Sigh.... not a complete success, but fun nonetheless
Oh well. ACCELERATOR has been submitted. It's playable, but by no means finished. It lacks:
- A high score table (your score is lost after each game, sorry)
- A tutorial
- Nice intro
- Menu transitions, game start transitions, death transitions...
- Serious testing
I've never done one of these competitions before, so please be nice. I really like the visual style of the game, and the speed and feel of the gameplay is close to what I wanted to achieve, but overall this can't really qualify as much more than a prototype.
I haven't got the time to implement any of what I know is missing before the deadline; it's less than half an hour away as I type. When I sat down to work on Friday evening, I had a semi-functional menu, and a scrolling tunnel. Since then, I have not slept (it's now 1 AM Sunday morning here), and have implemented the HUD, the first-person control method, tunnel wall collision detection, ALL the particles (and the lightning), scoring, shooting, power and shield mechanisms, and so on and so forth. I'm done.
If I ever continue this project post failing to win PyWeek, I'll be adding sound, GREATLY tidying up the particle instantiation/collision system (there is currently a *lot* of code duplication in the main game loop), adding graphical transitions between menu pages and upon loss of a life, and making better use of PyODE.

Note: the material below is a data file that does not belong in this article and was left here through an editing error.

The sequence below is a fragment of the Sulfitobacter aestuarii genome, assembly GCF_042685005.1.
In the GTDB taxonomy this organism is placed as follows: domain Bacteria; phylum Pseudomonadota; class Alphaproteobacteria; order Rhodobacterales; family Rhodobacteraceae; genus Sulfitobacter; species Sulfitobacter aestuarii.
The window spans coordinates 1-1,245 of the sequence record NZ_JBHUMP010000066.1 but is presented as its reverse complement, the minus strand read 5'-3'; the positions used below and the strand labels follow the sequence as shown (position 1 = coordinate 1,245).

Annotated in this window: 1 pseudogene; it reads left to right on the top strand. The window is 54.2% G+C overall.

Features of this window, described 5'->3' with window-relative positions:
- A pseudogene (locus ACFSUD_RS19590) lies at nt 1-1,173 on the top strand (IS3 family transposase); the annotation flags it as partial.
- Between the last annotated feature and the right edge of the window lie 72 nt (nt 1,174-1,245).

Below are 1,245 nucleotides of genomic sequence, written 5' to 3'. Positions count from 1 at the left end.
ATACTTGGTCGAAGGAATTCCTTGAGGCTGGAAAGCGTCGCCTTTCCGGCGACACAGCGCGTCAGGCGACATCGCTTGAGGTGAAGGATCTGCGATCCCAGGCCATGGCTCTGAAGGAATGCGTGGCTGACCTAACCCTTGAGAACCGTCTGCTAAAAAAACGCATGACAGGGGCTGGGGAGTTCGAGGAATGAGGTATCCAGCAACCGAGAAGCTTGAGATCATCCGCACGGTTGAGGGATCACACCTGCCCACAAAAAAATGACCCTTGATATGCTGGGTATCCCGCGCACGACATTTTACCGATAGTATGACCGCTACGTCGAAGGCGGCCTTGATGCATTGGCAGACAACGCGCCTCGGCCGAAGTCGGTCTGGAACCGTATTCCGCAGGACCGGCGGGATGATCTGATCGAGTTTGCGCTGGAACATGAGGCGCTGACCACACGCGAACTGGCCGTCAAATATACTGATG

In my previous diary entry, I mentioned how much I hate collision detection. Today, I spent literally 5 or 6 hours trying to figure out how to align a cylinder in PyODE to match the "electric arcs" I have in my game. Mainly because of (poorly/un-documented) differences between ODE and OpenGL coordinate systems; partly because PyODE doesn't provide any interface to some of ODE's more useful rotation functions, such as quaternions. It also doesn't seem to provide any access to the spaceCollide or spaceCollide2 functions, and so I ended up doing all collision detection manually; hence, you'll see a lot of loops calling ode.collide() within the gameLoop class (if you dare look that far down in my code).
Also, because I started writing the first-person camera and tunnel collision code without any intention of using ODE, I've ended up using ODE *only* for collisions, not for tracking the movement of objects - hence you'll also see lots of calls to ode.GeomObject.setPosition. I have a sneaking suspicion that this might have effectively disabled ODE's ability to do swept collision tests, and hence negated one of the biggest advantages to my using it - but I'm not sure how I'd go about finding out whether or not this is the case, and certainly don't have time to go back and do things properly. Anyway, it *did* (eventually) get me my oriented cylinder/sphere collision test, and as that was the only one where orientation mattered (all other collisions are sphere-sphere), in the long run it probably didn't slow me down much more than trying to write a decent implementation myself would have. Meh, I dunno.
Please attempt to enjoy my half-finished entry. It's only the third game I've finished in my entire life, and the first 3D one that has ever even got off the ground.Add comment